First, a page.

Nicholas Rossis
Nicholas C. Rossis

Nicholas RossisNicholas was born in 1970 in Athens, Greece. He owns Istomedia Ltd, a web development company, and holds a doctorate in digital architecture from the University of Edinburgh, where he lived for a number of years before returning to Athens. He loves books and writes children's books and science fiction. He has had numerous science fiction short stories published in Greek magazines and in an anthology. He lives in Athens with his wife, dog and two cats.

Pearseus: Rise of the Prince

First came the alarm.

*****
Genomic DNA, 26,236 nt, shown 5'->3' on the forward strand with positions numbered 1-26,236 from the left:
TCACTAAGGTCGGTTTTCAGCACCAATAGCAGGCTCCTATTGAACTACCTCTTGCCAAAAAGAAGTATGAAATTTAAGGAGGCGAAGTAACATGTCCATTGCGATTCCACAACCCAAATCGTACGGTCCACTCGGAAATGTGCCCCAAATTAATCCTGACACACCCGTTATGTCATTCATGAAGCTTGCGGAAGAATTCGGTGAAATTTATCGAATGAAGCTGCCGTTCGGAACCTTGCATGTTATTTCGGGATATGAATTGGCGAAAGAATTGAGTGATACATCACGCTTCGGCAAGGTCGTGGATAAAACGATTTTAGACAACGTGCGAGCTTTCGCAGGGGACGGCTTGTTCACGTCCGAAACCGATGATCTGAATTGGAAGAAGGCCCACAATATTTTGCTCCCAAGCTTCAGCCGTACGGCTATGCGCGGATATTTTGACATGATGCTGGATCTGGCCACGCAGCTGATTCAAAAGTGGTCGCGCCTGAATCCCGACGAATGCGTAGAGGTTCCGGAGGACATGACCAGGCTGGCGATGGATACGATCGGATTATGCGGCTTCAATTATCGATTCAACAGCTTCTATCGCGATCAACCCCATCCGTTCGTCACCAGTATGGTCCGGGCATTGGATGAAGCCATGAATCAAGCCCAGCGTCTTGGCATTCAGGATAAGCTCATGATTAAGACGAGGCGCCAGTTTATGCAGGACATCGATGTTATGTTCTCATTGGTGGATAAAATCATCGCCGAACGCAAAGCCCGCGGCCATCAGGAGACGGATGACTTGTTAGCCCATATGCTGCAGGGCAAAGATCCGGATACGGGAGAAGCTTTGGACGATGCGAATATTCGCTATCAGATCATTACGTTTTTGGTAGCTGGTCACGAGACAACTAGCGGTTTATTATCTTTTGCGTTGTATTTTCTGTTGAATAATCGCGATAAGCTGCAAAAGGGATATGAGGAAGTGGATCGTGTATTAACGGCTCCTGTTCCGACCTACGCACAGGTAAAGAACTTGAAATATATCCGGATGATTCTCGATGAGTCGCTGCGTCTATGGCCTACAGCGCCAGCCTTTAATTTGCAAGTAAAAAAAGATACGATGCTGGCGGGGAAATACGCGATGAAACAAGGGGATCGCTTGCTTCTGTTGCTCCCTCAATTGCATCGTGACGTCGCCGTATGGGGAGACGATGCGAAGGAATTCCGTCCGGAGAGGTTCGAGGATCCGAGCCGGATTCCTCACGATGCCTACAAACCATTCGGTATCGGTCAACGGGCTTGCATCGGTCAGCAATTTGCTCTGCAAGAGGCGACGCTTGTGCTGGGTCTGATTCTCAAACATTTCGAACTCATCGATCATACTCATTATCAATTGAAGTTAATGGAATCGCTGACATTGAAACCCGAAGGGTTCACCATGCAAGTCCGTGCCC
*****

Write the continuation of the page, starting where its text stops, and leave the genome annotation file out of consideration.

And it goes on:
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Game of Thrones meets Dune The handful of humans that crash-landed on Pearseus three hundred years ago, have now colonized a large part of the planet, rebuilding their civilization from scratch. In the process, they have created a dystopia for themselves, splitting into three competing factions: the Capital, the Loyalists and the Democracies, all embroiled in endless intrigue and constant warfare. Peace of the Eclipse, an uneasy truce between the three parties, still holds - barely. While man turns against man, the First, Pearseus' indigenous people, wage their own ancient war against a shadowy enemy; a war that threatens to destroy all of humanity. The story unfolds through the eyes of its protagonists. Egged on by unseen forces, Styx, the increasingly paranoid ruler of the Capital, terrorizes her subjects. In a burst of cruelty, she murders General Parad's son and feeds him to his father during a banquet. David, a young servant of Styx, accidentally finds out about the planet's ethereal inhabitants and is forced to flee the Capital. Lehmor and Moirah, a recently married First couple, are caught up in humanity's scheming. And in the Democracies, Sol becomes ruler of the city of Anthea, determined to lead it into glory. As war looms ever closer, the protagonists find their lives in danger at every turn. Can love be found in the ruins of humanity's civilization? Pearseus is a page-turning science fiction adventure with strong space opera and metaphysical elements. It mixes blood-curling drama with psychology, religion, history and philosophy, to offer the reader an intense, thought-provoking tale with surprising twists. In the end, justice without compassion is but tyranny.

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